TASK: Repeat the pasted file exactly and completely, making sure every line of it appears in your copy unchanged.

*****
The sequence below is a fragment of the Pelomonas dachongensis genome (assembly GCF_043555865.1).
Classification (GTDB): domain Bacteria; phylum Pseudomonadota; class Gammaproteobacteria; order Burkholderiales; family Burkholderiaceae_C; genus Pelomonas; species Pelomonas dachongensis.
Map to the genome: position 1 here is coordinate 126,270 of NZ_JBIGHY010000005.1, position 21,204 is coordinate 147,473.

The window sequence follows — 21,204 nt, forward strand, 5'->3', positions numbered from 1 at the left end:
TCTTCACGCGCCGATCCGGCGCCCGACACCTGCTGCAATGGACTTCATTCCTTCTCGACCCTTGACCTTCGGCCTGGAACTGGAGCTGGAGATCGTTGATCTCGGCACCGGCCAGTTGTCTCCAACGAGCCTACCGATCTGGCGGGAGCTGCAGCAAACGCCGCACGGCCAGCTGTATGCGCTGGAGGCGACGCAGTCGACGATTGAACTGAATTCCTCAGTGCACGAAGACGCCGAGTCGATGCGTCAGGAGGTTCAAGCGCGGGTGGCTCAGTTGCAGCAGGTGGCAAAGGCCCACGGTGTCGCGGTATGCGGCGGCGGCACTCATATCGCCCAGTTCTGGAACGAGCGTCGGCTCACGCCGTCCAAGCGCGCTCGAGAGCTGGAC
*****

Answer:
The sequence below is a fragment of the Pelomonas dachongensis genome (assembly GCF_043555865.1).
Classification (GTDB): domain Bacteria; phylum Pseudomonadota; class Gammaproteobacteria; order Burkholderiales; family Burkholderiaceae_C; genus Pelomonas; species Pelomonas dachongensis.
Map to the genome: position 1 here is coordinate 126,270 of NZ_JBIGHY010000005.1, position 21,204 is coordinate 147,473.

The window sequence follows — 21,204 nt, forward strand, 5'->3', positions numbered from 1 at the left end:
TCTTCACGCGCCGATCCGGCGCCCGACACCTGCTGCAATGGACTTCATTCCTTCTCGACCCTTGACCTTCGGCCTGGAACTGGAGCTGGAGATCGTTGATCTCGGCACCGGCCAGTTGTCTCCAACGAGCCTACCGATCTGGCGGGAGCTGCAGCAAACGCCGCACGGCCAGCTGTATGCGCTGGAGGCGACGCAGTCGACGATTGAACTGAATTCCTCAGTGCACGAAGACGCCGAGTCGATGCGTCAGGAGGTTCAAGCGCGGGTGGCTCAGTTGCAGCAGGTGGCAAAGGCCCACGGTGTCGCGGTATGCGGCGGCGGCACTCATATCGCCCAGTTCTGGAACGAGCGTCGGCTCACGCCGTCCAAGCGCGCTCGAGAGCTGGAC